Not a Day Care: Why the College Snowflake Melts So Easily

Another day, another college snowflake melts down over chalk on a sidewalk or an unsanctioned opinion being expressed. Why?

I had the privilege of collaborating with Dr. Everett Piper on the new book Not a Daycare: The Devastating Consequences of Abandoning Truth.

You may recall his blog post that struck a chord with so many: “This Is a University, This Is Not a Daycare.”  As the President of Oklahoma Wesleyan University,  he offers an insider’s perspective on higher education, doing what few university leaders will do—speak up.

This is not a Day CareThis is America (3)

Not a Daycare is a must read for parents, grandparents, student, and academics seeking a way out of the snowflake crisis.

The new book exposes the problem—it’s worse than you think—explains how we got here, and proposes solutions for parents, student, and university leaders.

What drew me to the project was not only the state of our college campuses, but also the harrowing implications for America.

Soft, Because They Can Be

According to Oxford Dictionaries, the Word of the Year in 2016 was post-truth.

They defined posttruth as “relating to or denoting circumstances in which objective facts are less influential in shaping public opinion than appeals to emotion and personal belief.”

It isn’t that truth no longer exists, per se, but it takes a back seat to emotions, feelings, and other subjective standards. In other words, truth is irrelevant.

How does such an approach to life work in the real world where distinctions such as good and evil, pass or fail, and up or down govern life? I would argue it doesn’t work at all and that we are preparing the “softest” generation for a rude encounter with reality.

The snowflake insanity sweeping across university campuses in the Western world is all about student satisfaction, not student preparation. In the United Kingdom, proposed legislation would make student satisfaction a key factor in ranking colleges. Such efforts would encourage colleges to treat students even more like customers to be sold, rather than students to be coached.

Baroness Wolf, a professor at King’s College London (KCL), warns:

Universities are increasingly nervous about doing anything that will create overt dissatisfaction among students because they are being told that student satisfaction is key…. The student satisfaction measure is fantastically dangerous. The way to make students happy is not asking them to do any work and giving them a high grade. This will reduce standards and undermine quality.  I just think this is totally mad, and destructive of everything universities stand for.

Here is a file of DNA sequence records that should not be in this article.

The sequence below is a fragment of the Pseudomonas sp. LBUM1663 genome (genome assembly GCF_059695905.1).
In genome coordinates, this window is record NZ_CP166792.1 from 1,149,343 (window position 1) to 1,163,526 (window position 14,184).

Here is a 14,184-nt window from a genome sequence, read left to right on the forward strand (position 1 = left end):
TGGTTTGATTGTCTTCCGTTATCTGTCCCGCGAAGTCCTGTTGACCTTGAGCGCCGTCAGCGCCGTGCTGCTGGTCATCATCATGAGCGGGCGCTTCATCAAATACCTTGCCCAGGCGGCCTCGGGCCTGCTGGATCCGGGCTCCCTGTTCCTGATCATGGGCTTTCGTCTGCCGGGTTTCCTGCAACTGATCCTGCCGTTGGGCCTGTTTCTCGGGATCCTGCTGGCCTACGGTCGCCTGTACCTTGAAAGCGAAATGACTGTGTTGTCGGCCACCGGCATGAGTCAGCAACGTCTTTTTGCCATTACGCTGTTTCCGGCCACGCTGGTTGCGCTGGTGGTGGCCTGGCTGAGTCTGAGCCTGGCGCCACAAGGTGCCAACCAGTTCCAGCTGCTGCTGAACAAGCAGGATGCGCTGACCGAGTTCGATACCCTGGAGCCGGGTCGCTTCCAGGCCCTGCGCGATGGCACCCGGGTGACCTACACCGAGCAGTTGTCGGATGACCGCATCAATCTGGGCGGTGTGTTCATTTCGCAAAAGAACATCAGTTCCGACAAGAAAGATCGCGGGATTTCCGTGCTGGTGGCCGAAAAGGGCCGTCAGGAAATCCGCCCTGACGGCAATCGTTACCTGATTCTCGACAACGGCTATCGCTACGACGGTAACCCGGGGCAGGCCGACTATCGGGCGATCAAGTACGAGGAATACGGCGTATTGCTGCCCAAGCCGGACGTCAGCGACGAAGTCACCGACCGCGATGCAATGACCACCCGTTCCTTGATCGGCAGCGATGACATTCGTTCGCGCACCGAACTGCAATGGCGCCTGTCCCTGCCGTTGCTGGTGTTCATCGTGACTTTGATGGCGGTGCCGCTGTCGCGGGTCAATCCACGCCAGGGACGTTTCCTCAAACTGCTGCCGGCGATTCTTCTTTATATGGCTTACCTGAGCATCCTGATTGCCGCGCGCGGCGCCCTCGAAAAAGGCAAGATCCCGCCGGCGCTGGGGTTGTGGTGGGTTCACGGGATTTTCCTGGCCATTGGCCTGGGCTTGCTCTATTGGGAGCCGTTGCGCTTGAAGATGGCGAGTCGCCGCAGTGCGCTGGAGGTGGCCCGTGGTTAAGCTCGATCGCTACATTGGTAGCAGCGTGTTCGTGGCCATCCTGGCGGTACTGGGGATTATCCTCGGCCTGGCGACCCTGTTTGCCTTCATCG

The truth is that our students and universities are soft—because they can be.

Millennials have come of age in an era largely devoid of any existential threat to their existence. Even the attacks of 9/11 have faded from consciousness and turned instead into a call for normalizing radical Islam and seeing terrorists as victims of Western oppression.

Will the College Snowflake Melt ?

Previous generations didn’t have the luxury of whining about safe spaces and complaining about a lack of trigger warnings.

When Pearl Harbor was bombed, students didn’t protest the attack as a microagression. They enlisted to fight for freedom.

When Nazi boots marched across Europe, young Americans didn’t demand coloring books or insist on being paid to hold signs. They signed up for service to stand against the spread of evil. Many of them heroically gave their final measure of devotion on bulkheads and beaches halfway around the globe.

But students today live lives that are largely insulated from such harsh realities.

They enjoy a peace dividend won by the hard work and sacrifices of previous generations and maintained by those they ridicule.

The realities of the Cold War, two World Wars, a Civil War between the States, and even the efforts to carve out a new nation called America defined reality for previous generations.

They presume someone will bail them out of any conflicts or pay their way to obtain any desire. And today’s universities, for the most part, perpetuate the lie by catering to their every whim.

Imagine what will happen if, God forbid, this coddled generation is called upon to stand and fight for freedom, for the survival of all they believe to be right and true.

If they can summon the courage to fight at all, will they even know what they’re fighting for?

The hazard of which John Steinbeck warned is now upon us: “We now face the danger, which in the past has been the most destructive to the humans: Success, plenty, comfort and ever-increasing leisure. No dynamic people has ever survived these dangers.”

And no free people ever will.

As long as we continue to teach tomorrow’s leaders that life is all about you, there will be no tomorrow worth fighting for.

This is not a day care. This is America.

Get your copy of Not a Day Care: The Devastating Consequences of Abandoning Truth now and claim a Back-to-School Bonus Package with exclusive videos from Dr. Piper and other resources such as a Parents Guide to preparing kids for college.  Click here to learn more.

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